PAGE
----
The first six weeks I spent in Bologna were nothing short of a dream: I was studying abroad in the culinary capital of Italy, riding on the back of Vespas like Lizzie McGuire, and wandering the city’s portico-covered streets. Eight years of learning Italian and a long-held desire to understand the country of my mother’s childhood stories had led me there. During my last two weeks in Italy, despite the fact that study abroad programs across the country were closing due to the coronavirus, I felt safe. At the time, there were zero cases in Bologna and conversations about the virus, on both interpersonal and governmental levels, made the health crisis out to be more of a disruption to daily life than a threat to well-being. I could have never imagined that in two week’s time, I would be back on Long Island, sitting in my childhood bedroom under self-quarantine.
On February 23, I was notified by the University of Bologna that all academic activities would be canceled for the week. Though outbreaks had begun in Italy, the closest was located in the northern region of Lombardy, which is about a two-hour drive from Bologna. The closing of Bologna’s schools, museums, and libraries seemed like a necessary precaution to prevent any spread.
Initially, there appeared to be some panic among the residents in my neighborhood. When I went to my local grocery store the next day, I stepped into the aftermath of a post-apocalyptic raid. The clunky green produce bins at the store’s entrance were empty, the pasta aisle was wiped clean, and a large piece of metal from a refrigerator vent was lying broken on the floor. But after a day or two, the store was quickly restocked and the fear seemed to have subsided.
On February 27, Nicola Zingaretti, the leader of the Italian Democratic Party, posted an Instagram photo of himself raising a glass of traditional Italian spritz, surrounded by a group of people for “an aperitivo in Milan.” In the caption, he encouraged Italians to “not change our habits.” He continued, writing “our economy is stronger than fear. Let’s go out to drink an ‘aperitivo’, a coffee, or eat a pizza.” That same day, ABC News reported that Luigi Di Maio, Italy’s foreign minister, blamed overblown media coverage for the tanking of the nation’s tourism. “In Italy, we went from the risk of an epidemic to an ‘info-demic’of confirmed disinformation,” Di Maio said, “which at this moment is hitting our flow of tourists, our business and our whole economic system.”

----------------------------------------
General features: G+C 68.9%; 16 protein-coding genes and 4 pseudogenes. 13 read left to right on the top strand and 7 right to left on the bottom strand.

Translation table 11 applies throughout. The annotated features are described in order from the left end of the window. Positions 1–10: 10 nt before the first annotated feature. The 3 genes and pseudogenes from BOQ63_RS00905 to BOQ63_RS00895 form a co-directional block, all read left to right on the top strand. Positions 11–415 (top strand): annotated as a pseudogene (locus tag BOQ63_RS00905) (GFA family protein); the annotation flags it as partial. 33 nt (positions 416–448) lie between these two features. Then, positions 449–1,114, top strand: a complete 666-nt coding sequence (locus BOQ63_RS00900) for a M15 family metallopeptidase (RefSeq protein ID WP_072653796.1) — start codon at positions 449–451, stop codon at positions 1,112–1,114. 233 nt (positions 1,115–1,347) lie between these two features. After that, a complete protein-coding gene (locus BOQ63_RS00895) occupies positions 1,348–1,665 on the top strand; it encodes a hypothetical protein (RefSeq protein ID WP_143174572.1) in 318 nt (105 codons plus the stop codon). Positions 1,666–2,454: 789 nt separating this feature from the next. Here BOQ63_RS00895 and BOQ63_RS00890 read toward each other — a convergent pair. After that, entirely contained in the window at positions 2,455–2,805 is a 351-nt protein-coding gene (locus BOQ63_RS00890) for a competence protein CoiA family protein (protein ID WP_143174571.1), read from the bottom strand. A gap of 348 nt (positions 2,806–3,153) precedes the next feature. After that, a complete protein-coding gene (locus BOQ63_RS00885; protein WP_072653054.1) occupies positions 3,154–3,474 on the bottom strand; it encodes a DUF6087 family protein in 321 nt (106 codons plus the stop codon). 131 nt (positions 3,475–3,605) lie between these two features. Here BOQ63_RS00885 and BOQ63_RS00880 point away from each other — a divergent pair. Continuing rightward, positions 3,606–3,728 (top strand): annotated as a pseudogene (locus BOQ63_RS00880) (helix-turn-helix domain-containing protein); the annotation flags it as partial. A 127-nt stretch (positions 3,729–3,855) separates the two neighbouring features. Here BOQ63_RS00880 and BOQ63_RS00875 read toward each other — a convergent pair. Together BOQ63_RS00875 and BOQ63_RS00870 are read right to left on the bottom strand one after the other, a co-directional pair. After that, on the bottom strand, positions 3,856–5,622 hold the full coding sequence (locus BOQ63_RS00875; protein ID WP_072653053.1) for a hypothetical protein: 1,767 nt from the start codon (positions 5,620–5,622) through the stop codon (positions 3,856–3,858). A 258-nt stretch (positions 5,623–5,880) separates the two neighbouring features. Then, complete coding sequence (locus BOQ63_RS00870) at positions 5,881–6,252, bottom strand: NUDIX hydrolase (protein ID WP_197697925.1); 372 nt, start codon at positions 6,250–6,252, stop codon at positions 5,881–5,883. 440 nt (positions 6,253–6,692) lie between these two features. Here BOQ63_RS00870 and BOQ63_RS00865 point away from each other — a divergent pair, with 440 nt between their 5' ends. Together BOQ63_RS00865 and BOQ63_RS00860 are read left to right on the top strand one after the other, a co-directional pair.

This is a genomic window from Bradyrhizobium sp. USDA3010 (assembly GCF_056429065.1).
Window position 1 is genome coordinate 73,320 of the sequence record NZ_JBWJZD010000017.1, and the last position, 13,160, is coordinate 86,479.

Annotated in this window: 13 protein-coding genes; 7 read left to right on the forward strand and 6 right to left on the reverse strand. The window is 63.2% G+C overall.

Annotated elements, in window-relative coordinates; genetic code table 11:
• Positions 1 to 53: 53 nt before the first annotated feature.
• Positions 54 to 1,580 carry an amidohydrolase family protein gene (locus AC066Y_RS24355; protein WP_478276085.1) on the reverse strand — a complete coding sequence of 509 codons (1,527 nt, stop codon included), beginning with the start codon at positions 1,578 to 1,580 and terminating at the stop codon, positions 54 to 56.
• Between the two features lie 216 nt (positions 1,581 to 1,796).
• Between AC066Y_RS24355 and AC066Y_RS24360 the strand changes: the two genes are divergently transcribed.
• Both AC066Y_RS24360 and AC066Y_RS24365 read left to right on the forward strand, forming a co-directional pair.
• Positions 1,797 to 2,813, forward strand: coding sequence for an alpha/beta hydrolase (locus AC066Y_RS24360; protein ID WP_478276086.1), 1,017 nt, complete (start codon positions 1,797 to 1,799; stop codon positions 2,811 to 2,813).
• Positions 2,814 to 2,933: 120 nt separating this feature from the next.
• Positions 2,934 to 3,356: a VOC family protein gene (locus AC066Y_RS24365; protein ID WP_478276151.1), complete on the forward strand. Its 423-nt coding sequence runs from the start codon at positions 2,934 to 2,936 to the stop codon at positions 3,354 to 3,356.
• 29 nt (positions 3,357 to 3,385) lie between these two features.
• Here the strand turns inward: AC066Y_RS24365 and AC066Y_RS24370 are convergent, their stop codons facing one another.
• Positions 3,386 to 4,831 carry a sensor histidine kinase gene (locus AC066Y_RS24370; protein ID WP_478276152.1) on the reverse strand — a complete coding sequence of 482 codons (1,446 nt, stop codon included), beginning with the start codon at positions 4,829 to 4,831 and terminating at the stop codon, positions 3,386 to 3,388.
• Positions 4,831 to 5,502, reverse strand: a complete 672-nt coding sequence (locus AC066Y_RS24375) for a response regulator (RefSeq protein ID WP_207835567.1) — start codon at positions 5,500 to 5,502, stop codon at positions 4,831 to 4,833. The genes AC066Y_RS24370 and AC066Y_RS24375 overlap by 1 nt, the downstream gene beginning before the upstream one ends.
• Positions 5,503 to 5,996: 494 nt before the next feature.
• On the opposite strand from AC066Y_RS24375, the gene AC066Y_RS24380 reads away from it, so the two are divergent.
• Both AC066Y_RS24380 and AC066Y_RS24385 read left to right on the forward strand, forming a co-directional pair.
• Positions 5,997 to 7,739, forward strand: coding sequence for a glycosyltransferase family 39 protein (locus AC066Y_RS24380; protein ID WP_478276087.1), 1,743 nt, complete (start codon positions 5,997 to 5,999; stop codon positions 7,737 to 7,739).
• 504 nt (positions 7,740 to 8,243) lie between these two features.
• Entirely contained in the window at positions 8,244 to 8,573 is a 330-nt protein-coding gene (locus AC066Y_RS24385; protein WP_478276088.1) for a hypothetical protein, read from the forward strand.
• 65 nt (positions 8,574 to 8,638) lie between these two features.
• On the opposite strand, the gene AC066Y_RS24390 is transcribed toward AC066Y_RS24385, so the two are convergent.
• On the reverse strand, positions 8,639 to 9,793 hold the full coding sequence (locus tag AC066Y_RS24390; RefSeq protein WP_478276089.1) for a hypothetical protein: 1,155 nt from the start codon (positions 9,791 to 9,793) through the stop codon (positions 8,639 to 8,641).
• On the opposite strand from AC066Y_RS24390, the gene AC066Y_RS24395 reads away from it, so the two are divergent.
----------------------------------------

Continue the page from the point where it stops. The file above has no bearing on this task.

As politicians urged residents to continue their lives as usual, I picnicked in the grassy Giardini Margherita, surrounded by tightrope walkers, musicians, and families. Crowds still formed around bus stops and people still packed themselves into bars. With time off from classes, my roommates and I went to Barcelona for the weekend, but the trip was more of a vacation than an escape.
The following day, Brown University sent an email to students of the Bologna program stating that the university did not recommend the program’s cancellation. We were given the option to go back to the United States, but the majority of us had no intention of leaving voluntarily. I did have some friends, however, who expressed heightened concern about staying due to chronic medical conditions. By giving us the option to stay, Brown reinforced the idea that Bologna was safe. “The situation’s just getting better, so this is an email for the people who are really afraid and just want to go back,” said Lucas Sanchez, a Brown student from the program.
After reading the email, those still in Bologna responded to the news by heading to bars while my roommates and I popped celebratory champagne and danced around our hotel room. The confidence we felt was quickly shattered. An hour into our celebrations, I was alerted by an email from the U.S. Embassy that travel warnings for Italy were increased to a Level 3: Reconsider Travel, due to a recent outbreak of COVID-19.